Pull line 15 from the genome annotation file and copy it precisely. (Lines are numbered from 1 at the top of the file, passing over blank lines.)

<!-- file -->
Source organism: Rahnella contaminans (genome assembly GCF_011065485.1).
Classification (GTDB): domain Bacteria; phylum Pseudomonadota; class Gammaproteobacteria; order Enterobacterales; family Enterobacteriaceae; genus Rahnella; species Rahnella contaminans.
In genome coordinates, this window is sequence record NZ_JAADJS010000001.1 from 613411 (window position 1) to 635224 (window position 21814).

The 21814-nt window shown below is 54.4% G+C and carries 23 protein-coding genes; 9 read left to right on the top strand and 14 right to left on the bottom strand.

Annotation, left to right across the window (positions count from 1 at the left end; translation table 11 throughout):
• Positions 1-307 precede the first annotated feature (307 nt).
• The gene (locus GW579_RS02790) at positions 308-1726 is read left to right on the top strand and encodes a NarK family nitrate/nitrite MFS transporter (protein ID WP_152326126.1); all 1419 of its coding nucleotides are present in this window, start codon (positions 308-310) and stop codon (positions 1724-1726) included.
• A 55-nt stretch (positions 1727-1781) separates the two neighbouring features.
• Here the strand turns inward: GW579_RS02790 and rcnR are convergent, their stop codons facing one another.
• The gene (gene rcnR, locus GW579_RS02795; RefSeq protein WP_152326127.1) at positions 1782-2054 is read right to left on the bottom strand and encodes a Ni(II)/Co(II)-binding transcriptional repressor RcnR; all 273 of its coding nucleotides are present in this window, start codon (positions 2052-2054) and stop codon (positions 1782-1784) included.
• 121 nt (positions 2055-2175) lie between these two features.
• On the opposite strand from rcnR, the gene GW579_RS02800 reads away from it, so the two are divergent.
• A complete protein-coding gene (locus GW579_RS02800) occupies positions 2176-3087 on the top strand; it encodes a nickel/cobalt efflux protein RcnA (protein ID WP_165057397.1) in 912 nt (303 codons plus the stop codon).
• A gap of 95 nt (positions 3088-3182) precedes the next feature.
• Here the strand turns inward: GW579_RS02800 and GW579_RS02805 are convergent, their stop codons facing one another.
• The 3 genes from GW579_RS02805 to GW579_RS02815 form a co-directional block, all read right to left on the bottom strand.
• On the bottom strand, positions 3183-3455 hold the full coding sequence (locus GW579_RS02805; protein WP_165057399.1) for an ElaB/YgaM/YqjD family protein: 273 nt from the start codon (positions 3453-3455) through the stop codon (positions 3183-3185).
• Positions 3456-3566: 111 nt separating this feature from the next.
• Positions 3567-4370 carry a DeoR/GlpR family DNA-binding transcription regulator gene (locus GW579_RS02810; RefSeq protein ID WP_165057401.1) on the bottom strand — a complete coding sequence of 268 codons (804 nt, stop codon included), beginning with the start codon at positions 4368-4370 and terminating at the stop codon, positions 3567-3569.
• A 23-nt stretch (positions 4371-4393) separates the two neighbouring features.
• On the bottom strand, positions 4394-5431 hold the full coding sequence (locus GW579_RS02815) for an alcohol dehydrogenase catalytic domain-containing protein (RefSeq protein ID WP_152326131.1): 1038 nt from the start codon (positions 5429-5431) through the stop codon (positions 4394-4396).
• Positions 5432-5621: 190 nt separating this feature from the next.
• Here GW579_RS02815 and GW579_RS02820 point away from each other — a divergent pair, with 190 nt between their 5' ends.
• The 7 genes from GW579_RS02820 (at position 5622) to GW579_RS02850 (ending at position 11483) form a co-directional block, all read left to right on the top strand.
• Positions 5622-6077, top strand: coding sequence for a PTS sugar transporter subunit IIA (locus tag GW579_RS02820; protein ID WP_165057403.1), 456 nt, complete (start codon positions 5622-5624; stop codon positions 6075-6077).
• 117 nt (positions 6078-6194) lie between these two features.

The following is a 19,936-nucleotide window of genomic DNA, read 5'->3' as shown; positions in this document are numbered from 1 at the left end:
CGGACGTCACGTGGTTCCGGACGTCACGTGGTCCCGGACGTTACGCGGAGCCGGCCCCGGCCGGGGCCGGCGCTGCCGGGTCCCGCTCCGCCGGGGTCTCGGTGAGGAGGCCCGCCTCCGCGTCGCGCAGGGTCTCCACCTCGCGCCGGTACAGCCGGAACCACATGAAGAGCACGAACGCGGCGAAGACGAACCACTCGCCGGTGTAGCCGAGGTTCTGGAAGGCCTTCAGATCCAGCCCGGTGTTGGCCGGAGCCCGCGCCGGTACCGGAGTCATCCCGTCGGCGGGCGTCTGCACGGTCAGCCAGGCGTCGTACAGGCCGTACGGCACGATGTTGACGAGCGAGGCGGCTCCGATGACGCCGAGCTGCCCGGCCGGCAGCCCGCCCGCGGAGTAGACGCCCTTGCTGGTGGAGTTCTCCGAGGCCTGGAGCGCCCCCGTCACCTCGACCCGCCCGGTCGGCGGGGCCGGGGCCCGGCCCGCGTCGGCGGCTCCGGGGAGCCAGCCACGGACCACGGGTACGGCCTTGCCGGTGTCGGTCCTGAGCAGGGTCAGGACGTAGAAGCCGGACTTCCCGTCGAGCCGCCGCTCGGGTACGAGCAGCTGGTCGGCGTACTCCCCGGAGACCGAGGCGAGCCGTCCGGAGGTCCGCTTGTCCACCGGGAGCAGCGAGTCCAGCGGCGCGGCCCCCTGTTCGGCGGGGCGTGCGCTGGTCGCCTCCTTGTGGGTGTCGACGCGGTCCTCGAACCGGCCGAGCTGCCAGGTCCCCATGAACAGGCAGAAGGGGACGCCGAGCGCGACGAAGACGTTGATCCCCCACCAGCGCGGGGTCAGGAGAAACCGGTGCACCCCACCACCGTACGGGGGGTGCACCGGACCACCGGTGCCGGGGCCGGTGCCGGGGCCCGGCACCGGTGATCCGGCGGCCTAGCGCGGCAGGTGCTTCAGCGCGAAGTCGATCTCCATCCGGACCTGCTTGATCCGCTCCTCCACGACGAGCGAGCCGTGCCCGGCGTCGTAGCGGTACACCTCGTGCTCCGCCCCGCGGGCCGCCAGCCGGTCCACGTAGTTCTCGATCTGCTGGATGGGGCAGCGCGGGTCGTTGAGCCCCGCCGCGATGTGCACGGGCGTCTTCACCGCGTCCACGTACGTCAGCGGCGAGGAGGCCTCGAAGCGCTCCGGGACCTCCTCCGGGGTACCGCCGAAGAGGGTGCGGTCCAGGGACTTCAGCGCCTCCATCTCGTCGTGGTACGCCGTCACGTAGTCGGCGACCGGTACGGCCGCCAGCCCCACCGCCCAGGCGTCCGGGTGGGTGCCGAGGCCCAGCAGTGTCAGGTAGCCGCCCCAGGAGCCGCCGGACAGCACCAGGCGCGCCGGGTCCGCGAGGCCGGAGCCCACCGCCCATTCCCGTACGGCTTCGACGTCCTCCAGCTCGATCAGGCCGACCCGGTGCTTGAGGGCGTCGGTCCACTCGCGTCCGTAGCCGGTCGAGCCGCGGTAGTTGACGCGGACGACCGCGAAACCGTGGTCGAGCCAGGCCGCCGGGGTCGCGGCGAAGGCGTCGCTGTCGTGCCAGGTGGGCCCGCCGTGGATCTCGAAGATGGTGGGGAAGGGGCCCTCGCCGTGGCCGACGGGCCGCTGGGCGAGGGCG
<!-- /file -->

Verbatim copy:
• Here the strand turns inward: GW579_RS02800 and GW579_RS02805 are convergent, their stop codons facing one another.